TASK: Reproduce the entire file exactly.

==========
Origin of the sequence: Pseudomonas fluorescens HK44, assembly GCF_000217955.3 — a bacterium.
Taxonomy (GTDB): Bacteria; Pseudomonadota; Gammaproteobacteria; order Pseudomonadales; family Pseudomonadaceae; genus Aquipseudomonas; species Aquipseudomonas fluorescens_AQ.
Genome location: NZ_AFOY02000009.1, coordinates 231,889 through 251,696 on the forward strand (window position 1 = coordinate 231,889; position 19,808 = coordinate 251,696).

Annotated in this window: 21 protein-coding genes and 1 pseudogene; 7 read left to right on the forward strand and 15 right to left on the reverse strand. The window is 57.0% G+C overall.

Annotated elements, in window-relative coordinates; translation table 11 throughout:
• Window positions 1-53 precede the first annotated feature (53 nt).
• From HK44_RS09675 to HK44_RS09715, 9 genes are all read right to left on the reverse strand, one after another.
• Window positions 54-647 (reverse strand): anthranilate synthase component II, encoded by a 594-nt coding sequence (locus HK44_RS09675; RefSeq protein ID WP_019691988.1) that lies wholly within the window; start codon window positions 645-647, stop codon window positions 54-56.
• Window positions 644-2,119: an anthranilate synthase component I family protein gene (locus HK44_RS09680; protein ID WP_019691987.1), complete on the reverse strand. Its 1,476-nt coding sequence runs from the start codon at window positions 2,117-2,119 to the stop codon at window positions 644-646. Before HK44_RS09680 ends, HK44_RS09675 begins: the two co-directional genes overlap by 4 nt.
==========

Origin of the sequence: Pseudomonas fluorescens HK44, assembly GCF_000217955.3 — a bacterium.
Taxonomy (GTDB): Bacteria; Pseudomonadota; Gammaproteobacteria; order Pseudomonadales; family Pseudomonadaceae; genus Aquipseudomonas; species Aquipseudomonas fluorescens_AQ.
Genome location: NZ_AFOY02000009.1, coordinates 231,889 through 251,696 on the forward strand (window position 1 = coordinate 231,889; position 19,808 = coordinate 251,696).

Annotated in this window: 21 protein-coding genes and 1 pseudogene; 7 read left to right on the forward strand and 15 right to left on the reverse strand. The window is 57.0% G+C overall.

Annotated elements, in window-relative coordinates; translation table 11 throughout:
• Window positions 1-53 precede the first annotated feature (53 nt).
• From HK44_RS09675 to HK44_RS09715, 9 genes are all read right to left on the reverse strand, one after another.
• Window positions 54-647 (reverse strand): anthranilate synthase component II, encoded by a 594-nt coding sequence (locus HK44_RS09675; RefSeq protein ID WP_019691988.1) that lies wholly within the window; start codon window positions 645-647, stop codon window positions 54-56.
• Window positions 644-2,119: an anthranilate synthase component I family protein gene (locus HK44_RS09680; protein ID WP_019691987.1), complete on the reverse strand. Its 1,476-nt coding sequence runs from the start codon at window positions 2,117-2,119 to the stop codon at window positions 644-646. Before HK44_RS09680 ends, HK44_RS09675 begins: the two co-directional genes overlap by 4 nt.